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Wisdom from fund managers: bonds may make sense amid turmoil

india Updated: Sep 02, 2013 01:29 IST
Manik Malakar

Simple wisdom from fund managers: Investors can look at value-buying in bond funds to tide over the current crisis.

With the markets oscillating regularly between highs and lows and the rupee testing new depths, investors should allocate a significant part of their investment portfolios to bonds, especially short-term plans, said experts.

Benchmark 10-year government bond yields or g-secs touched a high of 9.48% on August 20, 2013, as the rupee hit a lifetime low of 64.11 against the US dollar. That’s a sign that interest rates are looking up – which is good for depositors and bond investors.

Subsequent intervention in the currency market by the Reserve Bank of India (RBI) and value buying at 9.40-50% resulted in a smart rally in the government securities (g-sec) market, raising bond prices and bringing down the yield. The 10-year government bond yield closed at 8.69% on Friday.

The current yield on the 10-year g-sec is 1 percentage point higher than August 2012.

“Most of the negatives bothering the market are getting corrected. The RBI has already started taking measures to improve sentiments,” said Abhiroop Mukherjee, senior fund manager, fixed income at Motilal Oswal Asset Management Company.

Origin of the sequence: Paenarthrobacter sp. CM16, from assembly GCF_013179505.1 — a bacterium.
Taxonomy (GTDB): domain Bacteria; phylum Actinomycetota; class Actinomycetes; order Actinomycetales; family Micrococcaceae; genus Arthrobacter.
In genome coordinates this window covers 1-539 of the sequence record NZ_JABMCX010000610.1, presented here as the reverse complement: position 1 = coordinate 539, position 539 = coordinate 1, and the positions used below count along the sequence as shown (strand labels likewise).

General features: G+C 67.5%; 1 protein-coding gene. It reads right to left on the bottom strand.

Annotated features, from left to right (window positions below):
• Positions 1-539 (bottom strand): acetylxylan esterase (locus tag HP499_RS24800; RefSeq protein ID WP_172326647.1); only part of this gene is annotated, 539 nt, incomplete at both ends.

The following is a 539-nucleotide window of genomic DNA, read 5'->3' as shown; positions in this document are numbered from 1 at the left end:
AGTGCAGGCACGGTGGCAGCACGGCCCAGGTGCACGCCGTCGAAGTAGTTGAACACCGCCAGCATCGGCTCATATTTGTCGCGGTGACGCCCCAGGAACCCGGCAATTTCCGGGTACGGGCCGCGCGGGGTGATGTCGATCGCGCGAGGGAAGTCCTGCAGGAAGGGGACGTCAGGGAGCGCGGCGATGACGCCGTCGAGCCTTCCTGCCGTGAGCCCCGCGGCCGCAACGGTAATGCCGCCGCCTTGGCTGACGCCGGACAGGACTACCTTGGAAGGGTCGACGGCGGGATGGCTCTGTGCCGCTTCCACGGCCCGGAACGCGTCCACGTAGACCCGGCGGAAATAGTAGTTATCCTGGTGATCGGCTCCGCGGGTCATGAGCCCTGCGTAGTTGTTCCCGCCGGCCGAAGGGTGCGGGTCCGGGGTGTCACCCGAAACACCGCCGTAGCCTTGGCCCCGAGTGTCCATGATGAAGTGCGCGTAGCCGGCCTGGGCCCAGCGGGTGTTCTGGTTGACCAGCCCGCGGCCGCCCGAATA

The next moves are expected to hinge on the rupee and RBI’s monetary policy.

“The key to debt markets in the short-term is stability in the rupee and debt FII (foreign institutional investor) inflows,” said Yadnesh Chavan, fund manager, fixed income at Mirae Asset Global Investments.

So, going forward, where do bond yields stand?

“8.55-8.60% from a technical perspective in the near-term,” said Dhawal Dalal, fixed income head, DSP BlackRock Investment Managers. “In the 8.20-8.70% range in the medium-term, said Chavan. But Motilal Oswal’s Mukherjee expects yields to trade lower in the 7.95-8.10% range.

“Investors should take advantage of the recent spike in money market yields and consider investing in 1-year fixed maturity plans or FMPs,” said Dalal.

An FMP is a closed-end scheme that invests in fixed-income securities and holds them till maturity. Higher yields prevalent in the market at the moment help FMPs give attractive returns.

“Recent indicators signal this may be a right time to start nibbling into the bond market, and initiate value buying,” said Mukherjee.